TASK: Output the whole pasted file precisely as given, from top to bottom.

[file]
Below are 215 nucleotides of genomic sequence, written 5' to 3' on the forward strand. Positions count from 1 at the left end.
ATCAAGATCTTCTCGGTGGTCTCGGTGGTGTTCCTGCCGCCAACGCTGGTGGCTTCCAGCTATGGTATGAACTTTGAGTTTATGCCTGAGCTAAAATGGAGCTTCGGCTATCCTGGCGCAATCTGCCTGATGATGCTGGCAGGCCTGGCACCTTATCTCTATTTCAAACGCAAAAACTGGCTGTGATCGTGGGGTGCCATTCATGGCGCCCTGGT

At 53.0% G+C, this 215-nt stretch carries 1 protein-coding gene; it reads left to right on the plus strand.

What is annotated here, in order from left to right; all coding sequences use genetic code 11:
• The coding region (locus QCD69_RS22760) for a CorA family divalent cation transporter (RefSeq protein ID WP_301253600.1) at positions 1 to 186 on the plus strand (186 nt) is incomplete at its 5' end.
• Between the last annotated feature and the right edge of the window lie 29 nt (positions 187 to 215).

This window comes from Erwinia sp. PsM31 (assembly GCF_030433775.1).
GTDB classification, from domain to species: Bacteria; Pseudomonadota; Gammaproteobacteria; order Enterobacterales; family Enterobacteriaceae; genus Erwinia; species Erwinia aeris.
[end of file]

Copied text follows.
Below are 215 nucleotides of genomic sequence, written 5' to 3' on the forward strand. Positions count from 1 at the left end.
ATCAAGATCTTCTCGGTGGTCTCGGTGGTGTTCCTGCCGCCAACGCTGGTGGCTTCCAGCTATGGTATGAACTTTGAGTTTATGCCTGAGCTAAAATGGAGCTTCGGCTATCCTGGCGCAATCTGCCTGATGATGCTGGCAGGCCTGGCACCTTATCTCTATTTCAAACGCAAAAACTGGCTGTGATCGTGGGGTGCCATTCATGGCGCCCTGGT

At 53.0% G+C, this 215-nt stretch carries 1 protein-coding gene; it reads left to right on the plus strand.

What is annotated here, in order from left to right; all coding sequences use genetic code 11:
• The coding region (locus QCD69_RS22760) for a CorA family divalent cation transporter (RefSeq protein ID WP_301253600.1) at positions 1 to 186 on the plus strand (186 nt) is incomplete at its 5' end.
• Between the last annotated feature and the right edge of the window lie 29 nt (positions 187 to 215).

This window comes from Erwinia sp. PsM31 (assembly GCF_030433775.1).
GTDB classification, from domain to species: Bacteria; Pseudomonadota; Gammaproteobacteria; order Enterobacterales; family Enterobacteriaceae; genus Erwinia; species Erwinia aeris.